October 22

October 22, 1969 – WED Enterprises Signs Deal with Florida Citrus Commission

On October 22, 1969, an official contract between WED Enterprises and the Florida Citrus Commission (FCC) was signed, with FCC sponsoring an attraction within the upcoming Florida theme park. The FCC would go on to sponsor the pavilion in Adventureland that housed Walt Disney World’s version of The Enchanted Tiki Room, known as The Tropical Serenade, as well as the Sunshine Tree Terrace. To help advertise the deal, WED Enterprises created a mascot for the area known as the Orange Bird, which was also used by FCC to promote Florida citrus.

July 24

July 24, 1966 – The Shop Cristal d’Orleans Opens in Disneyland

“Cut a groove through the bayou to come across exceptionally etched pieces of crystal.”

On July 24, 1966, the glassware store Cristal d’Orleans opened in Disneyland’s New Orleans Square. The store sells specialty glassware, including tiaras, figurines, and cups, and is sponsored by the Arribas Brothers, who have their special glass pieces featured in several Disney parks.

July 18

July 18, 1965 – The Plaza Inn Opens in Disneyland

“Drop ‘inn’ for hearty American fare the whole family will love and a lively Character Breakfast with some favorite Disney friends.”

On July 18, 1965, the restaurant Plaza Inn opened in Disneyland on Main Street, U.S.A. Designed in Victorian style to match the feel of the area’s turn-of-the-century charm, this restaurant features a buffet/family style meal, featuring such meals as Mickey Waffles, pot roast, and penne pasta. This restaurant also features a special “Minnie & Friends” character dining breakfast, where guests can dine alongside Tigger, Chip ‘n’ Dale, and Minnie Mouse.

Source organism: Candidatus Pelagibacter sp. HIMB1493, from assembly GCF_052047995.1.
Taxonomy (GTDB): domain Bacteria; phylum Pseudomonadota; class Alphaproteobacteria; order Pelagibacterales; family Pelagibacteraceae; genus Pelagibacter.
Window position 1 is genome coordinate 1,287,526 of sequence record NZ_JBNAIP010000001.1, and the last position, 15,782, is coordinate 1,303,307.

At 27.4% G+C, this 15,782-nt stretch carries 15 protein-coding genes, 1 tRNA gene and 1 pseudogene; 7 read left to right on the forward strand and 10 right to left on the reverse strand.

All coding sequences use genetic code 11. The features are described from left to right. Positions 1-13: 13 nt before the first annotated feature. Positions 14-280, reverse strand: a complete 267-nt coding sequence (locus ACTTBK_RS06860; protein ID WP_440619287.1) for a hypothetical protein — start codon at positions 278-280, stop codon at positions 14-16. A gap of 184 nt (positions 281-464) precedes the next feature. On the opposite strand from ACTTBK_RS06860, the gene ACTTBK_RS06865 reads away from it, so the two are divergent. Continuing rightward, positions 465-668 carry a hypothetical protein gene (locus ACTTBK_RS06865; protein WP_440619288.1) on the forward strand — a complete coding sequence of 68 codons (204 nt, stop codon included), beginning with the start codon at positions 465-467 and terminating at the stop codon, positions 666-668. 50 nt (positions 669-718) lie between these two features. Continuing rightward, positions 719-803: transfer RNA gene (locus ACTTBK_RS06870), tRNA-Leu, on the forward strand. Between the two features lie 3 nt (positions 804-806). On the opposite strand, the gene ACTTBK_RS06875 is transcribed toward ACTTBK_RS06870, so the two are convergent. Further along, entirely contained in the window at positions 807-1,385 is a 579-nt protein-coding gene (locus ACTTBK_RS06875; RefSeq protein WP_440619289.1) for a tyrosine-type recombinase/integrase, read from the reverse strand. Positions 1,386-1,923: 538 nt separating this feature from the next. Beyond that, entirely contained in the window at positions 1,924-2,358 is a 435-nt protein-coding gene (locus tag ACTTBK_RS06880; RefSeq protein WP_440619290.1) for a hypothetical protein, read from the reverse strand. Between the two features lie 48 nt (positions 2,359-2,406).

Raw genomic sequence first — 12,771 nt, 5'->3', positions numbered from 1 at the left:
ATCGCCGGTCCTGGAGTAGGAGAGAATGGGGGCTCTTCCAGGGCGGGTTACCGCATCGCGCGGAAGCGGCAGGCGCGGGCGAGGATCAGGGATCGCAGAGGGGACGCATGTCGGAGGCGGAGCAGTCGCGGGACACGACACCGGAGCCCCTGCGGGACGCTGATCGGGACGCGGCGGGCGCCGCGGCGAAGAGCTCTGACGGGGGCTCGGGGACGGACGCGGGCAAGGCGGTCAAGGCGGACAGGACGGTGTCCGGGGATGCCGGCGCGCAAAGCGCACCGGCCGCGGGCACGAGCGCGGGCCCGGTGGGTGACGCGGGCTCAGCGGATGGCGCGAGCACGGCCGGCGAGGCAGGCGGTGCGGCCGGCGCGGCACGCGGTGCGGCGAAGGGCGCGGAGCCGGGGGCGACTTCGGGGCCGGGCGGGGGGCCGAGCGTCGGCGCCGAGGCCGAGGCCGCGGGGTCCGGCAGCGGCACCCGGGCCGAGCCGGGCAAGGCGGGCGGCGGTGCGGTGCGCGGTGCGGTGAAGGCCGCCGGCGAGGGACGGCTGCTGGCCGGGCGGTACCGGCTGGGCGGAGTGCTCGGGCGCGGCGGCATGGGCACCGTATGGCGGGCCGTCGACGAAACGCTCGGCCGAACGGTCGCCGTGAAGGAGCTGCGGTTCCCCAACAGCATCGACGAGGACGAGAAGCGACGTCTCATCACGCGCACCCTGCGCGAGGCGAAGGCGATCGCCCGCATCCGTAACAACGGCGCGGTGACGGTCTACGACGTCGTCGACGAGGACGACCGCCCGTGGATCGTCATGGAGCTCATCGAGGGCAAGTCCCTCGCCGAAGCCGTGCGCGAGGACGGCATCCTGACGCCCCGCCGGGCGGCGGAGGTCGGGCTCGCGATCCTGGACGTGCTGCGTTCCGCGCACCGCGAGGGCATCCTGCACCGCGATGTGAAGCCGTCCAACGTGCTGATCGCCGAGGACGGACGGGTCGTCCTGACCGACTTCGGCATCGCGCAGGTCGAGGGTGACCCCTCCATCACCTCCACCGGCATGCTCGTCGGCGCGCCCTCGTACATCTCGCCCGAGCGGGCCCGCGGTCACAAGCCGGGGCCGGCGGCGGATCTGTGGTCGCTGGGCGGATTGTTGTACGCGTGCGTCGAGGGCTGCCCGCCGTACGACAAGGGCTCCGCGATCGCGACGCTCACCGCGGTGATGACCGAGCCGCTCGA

July 2

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July 2, 1967 – Tomorrowland Terrace Opens in Disneyland

“Grab your dancing shoes and head to the hoppin’est place on earth where you can strut your stuff weekend nights all summer long!”

On July 2, 1967, the dining area Tomorrowland Terrace opened in Disneyland. Not only was it a fast-food facility, the area also had live bands and a dancefloor, with a stage for the bands that could be raised to meet the guests at the restaurant level. Similar versions of this facility were opened in Walt Disney World (which closed in 1994) and Tokyo Disneyland. The Disneyland version closed in June, 2001, and later opened as Club Buzz; it has since reopened in that space with different varieties of bands playing every night.